This is what it might have been...
Thirty years of comic book evolution in one year of superhero films. Unbelievable.
In the 1960s, Stan Lee decided to take the ridiculous idea of superheroes and try to give them a little more veracity by having them live in real places, like New York, and deal with real problems, like having to pay rent or getting the flu. Last spring IRON MAN was perhaps the perfect cinema translation of that idea. It was fun and funny and had just enough veracity to keep you from being reminded every minute that it was patently impossible.
In the 1970s, Denny O’Neil and Neal Adams upped the ante on realism by making superheroes deal with the limitations of the actual world. They turned Batman from a campy joke into a criminologist, gymnast, and marshal artist. They had two second tier heroes, Green Lantern and Green Arrow, deal with problems like race relations, Native American angst, Appalachian poverty, women's issues, and overpopulation. Believable politics and social situations entered the world of superheroes for the first time. Last summer THE DARK KNIGHT showed us that a man might dress up in a costume and fight for justice and it was so layered with psychology, sociology, politics, and terrorism that it never occurred to you that this man wasn’t affected by the world around him.
In the 1980s, Alan Moore and Dave Gibbons finally wrote an actual novel in comic book form that centered around superheroes. Not only did they interact realistically with a realistic world, they had all the complexity of characters in a novel- moral ambiguity, self-deception, motivations such as lust, hunger for power, greed, cynicism, obsession. These superheroes were anything but paragons of virtue. They were the kind of people who were screwed up and egomaniacal enough to think that they should change the world to suit themselves. Or they were just sadists. Or they were just crazy. And the world they populated was just as complex, with societal decay, threats of nuclear war, government interference, and popular opinion all affecting their self endowed missions. In addition to these important pieces of verisimilitude, the novel had complex structure, layered narratives, allegory and metaphor, and not a small amount of science fiction. It was widely considered the best superhero comic book ever made. It’s still widely considered the best superhero comic ever made over twenty years later.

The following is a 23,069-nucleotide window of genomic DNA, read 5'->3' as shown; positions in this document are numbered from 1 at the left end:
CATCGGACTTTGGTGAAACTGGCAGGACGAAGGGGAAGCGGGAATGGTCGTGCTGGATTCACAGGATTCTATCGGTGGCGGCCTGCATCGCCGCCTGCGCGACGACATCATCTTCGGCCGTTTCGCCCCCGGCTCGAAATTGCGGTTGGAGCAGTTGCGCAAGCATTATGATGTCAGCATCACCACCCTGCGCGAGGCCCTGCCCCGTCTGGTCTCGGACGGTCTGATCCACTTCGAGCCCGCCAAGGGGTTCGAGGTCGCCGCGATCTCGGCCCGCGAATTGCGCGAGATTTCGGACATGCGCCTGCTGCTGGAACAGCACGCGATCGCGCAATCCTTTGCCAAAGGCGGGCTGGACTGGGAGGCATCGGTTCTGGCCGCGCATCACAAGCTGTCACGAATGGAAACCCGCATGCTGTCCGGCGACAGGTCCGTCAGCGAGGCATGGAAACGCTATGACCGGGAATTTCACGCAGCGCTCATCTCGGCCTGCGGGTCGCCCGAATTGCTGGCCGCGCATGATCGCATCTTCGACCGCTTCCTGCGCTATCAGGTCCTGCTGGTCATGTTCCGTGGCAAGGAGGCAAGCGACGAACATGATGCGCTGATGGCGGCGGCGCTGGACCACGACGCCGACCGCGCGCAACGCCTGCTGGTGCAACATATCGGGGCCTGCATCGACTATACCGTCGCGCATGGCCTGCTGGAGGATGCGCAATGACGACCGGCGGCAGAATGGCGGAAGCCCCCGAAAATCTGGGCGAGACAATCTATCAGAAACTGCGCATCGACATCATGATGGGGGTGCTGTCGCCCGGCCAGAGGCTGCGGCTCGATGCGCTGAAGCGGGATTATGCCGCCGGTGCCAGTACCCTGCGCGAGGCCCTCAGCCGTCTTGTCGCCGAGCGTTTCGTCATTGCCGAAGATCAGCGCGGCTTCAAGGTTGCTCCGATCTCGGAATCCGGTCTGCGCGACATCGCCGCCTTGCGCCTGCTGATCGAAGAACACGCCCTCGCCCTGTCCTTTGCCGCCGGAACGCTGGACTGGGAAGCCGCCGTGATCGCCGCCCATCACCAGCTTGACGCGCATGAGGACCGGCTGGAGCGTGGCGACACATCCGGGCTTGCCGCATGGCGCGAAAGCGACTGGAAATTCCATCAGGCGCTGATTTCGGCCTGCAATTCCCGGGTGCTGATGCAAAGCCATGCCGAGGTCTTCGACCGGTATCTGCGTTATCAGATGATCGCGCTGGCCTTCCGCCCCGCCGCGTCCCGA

And in the late winter of 2009 the cinematic adaptation of WATCHMEN hit theaters. Unlike IRON MAN and THE DARK KNIGHT, this movie is a straight adaptation. And considering the place the source material holds in the history of the genre it is perhaps one of the most literal adaptations of a book into a film ever made by Hollywood.
And it may be the best superhero movie ever made.
Zach Snyder has followed his last comic book movie, the literal adaptation of Frank Miller’s superficial and stylized 300, with a film noir with superheroes in it. The movie is complex, sexy, exciting, cynical, and incredibly violent at times. The movie is almost three hours long and never slows down for a minute. I can only imagine how overwhelmed any viewer must feel if they expected Superman or Iron Man, or even the Dark Knight. Many of the best scenes are lifted directly from panels of the comic. Much of the best dialog is verbatim from Alan Moore’s original work.